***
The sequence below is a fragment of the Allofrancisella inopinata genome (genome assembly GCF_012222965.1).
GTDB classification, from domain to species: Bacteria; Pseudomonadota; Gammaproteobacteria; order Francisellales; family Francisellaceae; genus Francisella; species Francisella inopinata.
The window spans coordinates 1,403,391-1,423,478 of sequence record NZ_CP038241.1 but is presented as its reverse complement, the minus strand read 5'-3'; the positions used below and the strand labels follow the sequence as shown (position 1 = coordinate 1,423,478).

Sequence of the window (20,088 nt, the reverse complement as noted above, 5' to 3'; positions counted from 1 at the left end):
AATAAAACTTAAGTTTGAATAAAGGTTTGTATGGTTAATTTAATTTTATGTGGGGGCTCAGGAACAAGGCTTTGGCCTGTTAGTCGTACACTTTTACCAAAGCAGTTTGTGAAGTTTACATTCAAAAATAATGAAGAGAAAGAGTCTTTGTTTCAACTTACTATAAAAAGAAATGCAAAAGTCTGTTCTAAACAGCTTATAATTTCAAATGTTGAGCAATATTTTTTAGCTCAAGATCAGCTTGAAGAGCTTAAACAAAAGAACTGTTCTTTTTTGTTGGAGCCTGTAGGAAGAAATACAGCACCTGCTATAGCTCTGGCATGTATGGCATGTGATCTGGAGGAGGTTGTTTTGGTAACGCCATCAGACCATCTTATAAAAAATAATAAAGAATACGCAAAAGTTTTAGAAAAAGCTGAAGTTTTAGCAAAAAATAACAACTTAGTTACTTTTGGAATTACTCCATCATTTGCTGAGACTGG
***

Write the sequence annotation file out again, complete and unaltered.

The sequence below is a fragment of the Allofrancisella inopinata genome (genome assembly GCF_012222965.1).
GTDB classification, from domain to species: Bacteria; Pseudomonadota; Gammaproteobacteria; order Francisellales; family Francisellaceae; genus Francisella; species Francisella inopinata.
The window spans coordinates 1,403,391-1,423,478 of sequence record NZ_CP038241.1 but is presented as its reverse complement, the minus strand read 5'-3'; the positions used below and the strand labels follow the sequence as shown (position 1 = coordinate 1,423,478).

Sequence of the window (20,088 nt, the reverse complement as noted above, 5' to 3'; positions counted from 1 at the left end):
AATAAAACTTAAGTTTGAATAAAGGTTTGTATGGTTAATTTAATTTTATGTGGGGGCTCAGGAACAAGGCTTTGGCCTGTTAGTCGTACACTTTTACCAAAGCAGTTTGTGAAGTTTACATTCAAAAATAATGAAGAGAAAGAGTCTTTGTTTCAACTTACTATAAAAAGAAATGCAAAAGTCTGTTCTAAACAGCTTATAATTTCAAATGTTGAGCAATATTTTTTAGCTCAAGATCAGCTTGAAGAGCTTAAACAAAAGAACTGTTCTTTTTTGTTGGAGCCTGTAGGAAGAAATACAGCACCTGCTATAGCTCTGGCATGTATGGCATGTGATCTGGAGGAGGTTGTTTTGGTAACGCCATCAGACCATCTTATAAAAAATAATAAAGAATACGCAAAAGTTTTAGAAAAAGCTGAAGTTTTAGCAAAAAATAACAACTTAGTTACTTTTGGAATTACTCCATCATTTGCTGAGACTGG